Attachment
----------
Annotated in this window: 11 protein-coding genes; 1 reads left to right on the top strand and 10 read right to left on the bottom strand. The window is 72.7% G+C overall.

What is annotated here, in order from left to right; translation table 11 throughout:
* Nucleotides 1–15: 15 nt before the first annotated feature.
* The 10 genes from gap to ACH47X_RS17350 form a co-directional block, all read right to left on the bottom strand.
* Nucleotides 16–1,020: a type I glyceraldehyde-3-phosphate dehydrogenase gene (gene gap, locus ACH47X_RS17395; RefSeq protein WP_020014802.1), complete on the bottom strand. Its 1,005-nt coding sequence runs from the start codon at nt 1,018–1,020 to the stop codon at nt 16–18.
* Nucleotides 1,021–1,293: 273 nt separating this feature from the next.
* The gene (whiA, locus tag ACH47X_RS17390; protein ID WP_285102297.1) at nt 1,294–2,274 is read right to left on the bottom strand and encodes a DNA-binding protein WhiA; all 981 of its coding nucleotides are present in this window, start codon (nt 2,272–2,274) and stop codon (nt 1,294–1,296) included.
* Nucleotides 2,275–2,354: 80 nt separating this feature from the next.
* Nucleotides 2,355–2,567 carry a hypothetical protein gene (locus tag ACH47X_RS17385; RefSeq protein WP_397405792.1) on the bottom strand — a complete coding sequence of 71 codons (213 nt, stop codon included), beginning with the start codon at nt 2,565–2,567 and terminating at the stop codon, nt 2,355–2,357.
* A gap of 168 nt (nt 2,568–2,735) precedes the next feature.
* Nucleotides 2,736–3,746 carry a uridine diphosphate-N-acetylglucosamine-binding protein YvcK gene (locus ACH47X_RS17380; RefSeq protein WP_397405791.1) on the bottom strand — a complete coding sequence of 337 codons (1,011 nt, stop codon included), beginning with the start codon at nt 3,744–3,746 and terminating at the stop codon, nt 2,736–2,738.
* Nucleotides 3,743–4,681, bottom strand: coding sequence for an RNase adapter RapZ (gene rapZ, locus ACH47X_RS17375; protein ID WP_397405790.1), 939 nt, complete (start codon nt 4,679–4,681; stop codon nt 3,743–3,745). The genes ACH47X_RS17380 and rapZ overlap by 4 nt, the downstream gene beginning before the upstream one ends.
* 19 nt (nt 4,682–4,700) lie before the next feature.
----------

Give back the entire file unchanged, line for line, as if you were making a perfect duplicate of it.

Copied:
Annotated in this window: 11 protein-coding genes; 1 reads left to right on the top strand and 10 read right to left on the bottom strand. The window is 72.7% G+C overall.

What is annotated here, in order from left to right; translation table 11 throughout:
* Nucleotides 1–15: 15 nt before the first annotated feature.
* The 10 genes from gap to ACH47X_RS17350 form a co-directional block, all read right to left on the bottom strand.
* Nucleotides 16–1,020: a type I glyceraldehyde-3-phosphate dehydrogenase gene (gene gap, locus ACH47X_RS17395; RefSeq protein WP_020014802.1), complete on the bottom strand. Its 1,005-nt coding sequence runs from the start codon at nt 1,018–1,020 to the stop codon at nt 16–18.
* Nucleotides 1,021–1,293: 273 nt separating this feature from the next.
* The gene (whiA, locus tag ACH47X_RS17390; protein ID WP_285102297.1) at nt 1,294–2,274 is read right to left on the bottom strand and encodes a DNA-binding protein WhiA; all 981 of its coding nucleotides are present in this window, start codon (nt 2,272–2,274) and stop codon (nt 1,294–1,296) included.
* Nucleotides 2,275–2,354: 80 nt separating this feature from the next.
* Nucleotides 2,355–2,567 carry a hypothetical protein gene (locus tag ACH47X_RS17385; RefSeq protein WP_397405792.1) on the bottom strand — a complete coding sequence of 71 codons (213 nt, stop codon included), beginning with the start codon at nt 2,565–2,567 and terminating at the stop codon, nt 2,355–2,357.
* A gap of 168 nt (nt 2,568–2,735) precedes the next feature.
* Nucleotides 2,736–3,746 carry a uridine diphosphate-N-acetylglucosamine-binding protein YvcK gene (locus ACH47X_RS17380; RefSeq protein WP_397405791.1) on the bottom strand — a complete coding sequence of 337 codons (1,011 nt, stop codon included), beginning with the start codon at nt 3,744–3,746 and terminating at the stop codon, nt 2,736–2,738.
* Nucleotides 3,743–4,681, bottom strand: coding sequence for an RNase adapter RapZ (gene rapZ, locus ACH47X_RS17375; protein ID WP_397405790.1), 939 nt, complete (start codon nt 4,679–4,681; stop codon nt 3,743–3,745). The genes ACH47X_RS17380 and rapZ overlap by 4 nt, the downstream gene beginning before the upstream one ends.
* 19 nt (nt 4,682–4,700) lie before the next feature.